Reverend Jack Green, Priest, Mary, Queen of the Family Parish, Blacktown.
Homily for the Friday of the Passion of the Lord in Year C 2019 at St Michael’s Church, Blacktown South
Readings: Isaiah 52:13 – 53:12, Hebrews 4:14-16, 5:7-9, Jn 18:1 – 19:42
19 April 2019
What’s the point? What is the sense in all this suffering? What’s the point of Jesus crucifixion?
It was but 5 months ago that we so joyfully hailed his birth at Christmas, rejoicing in his coming to us, marveling at him so beautifully depicted in paintings as a baby boy soft, clean, and gentle, surrounded by adoring angels and shepherds and kings. And today we witness him bloody, bruised, and broken, hanging from a tree. What’s the point?
To understand the point, we need to remember this: we cannot divorce Christmas and Easter, his birth and his death. He came to us on that first Christmas night in order to enter our human experience, our human existence. He came so that God’s word, his life and truth could touch and elevate and heal all those good and beautiful things we celebrate at Christmas: family, friends, life, feasting. He came at Christmas so that we could say, ‘God knows what it is to be born into a family, to grow up, to learn, to eat and drink, and to live a human life.
He comes today, bloody, bruised, and broken for exactly the same reasons. There is much darkness in our world, in our families, our homes, our lives; there is much sadness and grief, anxiety and betrayal, confusion and abandonment. And it is so easy for us in the midst of these trials, these darknesses to think: ‘God doesn’t know. He doesn’t understand. He has abandoned me.’ We identify very easily with the cry of Jesus: ‘My God, my God, why have you forsaken me?’
But when we think like this, we miss the very point of the Cross. Just as Jesus came at Christmas to enter into the good things of human existence, so now, today, on the Cross, he enters into the bad things, the black things, the depth of our limitations and weaknesses. Indeed, he enters into that most final of separations and loss: death. He really dies. And he does it all so that we can no longer say: ‘My God, my God, why have you forsaken me?’ No, Jesus, in the midst of his suffering repeats this cry: ‘My God, my God, why have you forsaken me?’, and through his death cancels it out. God has not forsaken us; he has not abandoned us. He has come and felt and literally experienced all the wickedness and evil, all the pain and loneliness and isolation of our human lives.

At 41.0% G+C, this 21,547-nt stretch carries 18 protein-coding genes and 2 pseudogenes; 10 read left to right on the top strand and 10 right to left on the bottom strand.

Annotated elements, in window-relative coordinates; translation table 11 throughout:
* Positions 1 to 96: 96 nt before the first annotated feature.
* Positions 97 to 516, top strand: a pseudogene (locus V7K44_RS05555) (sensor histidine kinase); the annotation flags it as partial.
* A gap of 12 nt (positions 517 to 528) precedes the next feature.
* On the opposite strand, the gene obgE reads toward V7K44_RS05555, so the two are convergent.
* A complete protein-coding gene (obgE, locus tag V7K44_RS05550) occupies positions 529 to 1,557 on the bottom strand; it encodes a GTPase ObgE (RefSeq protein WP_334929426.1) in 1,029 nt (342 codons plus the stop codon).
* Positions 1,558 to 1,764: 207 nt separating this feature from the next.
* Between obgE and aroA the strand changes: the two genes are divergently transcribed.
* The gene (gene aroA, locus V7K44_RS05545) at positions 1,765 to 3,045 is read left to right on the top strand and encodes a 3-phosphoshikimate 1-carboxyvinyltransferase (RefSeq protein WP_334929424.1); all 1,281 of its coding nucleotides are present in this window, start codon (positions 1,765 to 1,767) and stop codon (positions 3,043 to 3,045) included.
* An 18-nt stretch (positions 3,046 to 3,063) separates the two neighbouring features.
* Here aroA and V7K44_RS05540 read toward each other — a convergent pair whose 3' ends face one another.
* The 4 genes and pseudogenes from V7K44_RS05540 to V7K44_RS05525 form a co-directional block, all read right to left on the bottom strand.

Indeed, all our sufferings and sins can be seen in the Cross. Have you ever been betrayed? Jesus was, with a kiss. Have you ever been unjustly accused? Jesus was. Have you ever been abandoned by your own friends and family? Jesus was. Have you ever had to endure pain of body and soul that you didn’t ask for? Jesus did. Have you felt the pain and loss of death? Jesus has.
See the point of the Cross is that Jesus, God, takes on all of the darkness and brokenness and evil of human existence, he absorbs it, and takes it down into the tomb with him, there to bury it, there to take away its power, its sting, its victory.
Do not feel, do not think that in the midst of your own trials that God has forsaken you. Jesus today has gone up on the Cross and into the tomb with you, for you. You are never alone even in the darkest of days.
But know this too: the Cross and the tomb are not the end of the story. Today, God lets all the bad things of human existence, all the wicked and evil things have their say. Tomorrow night at the Easter Vigil, in the darkness of the night and from the darkness of the tomb, he will make his great reply. Let us be there to hear it, to see it, to experience its effects. In reply to the darkness thrown against him, taken on by him God has a word of light to offer us. Let us come tomorrow or on Sunday to hear it.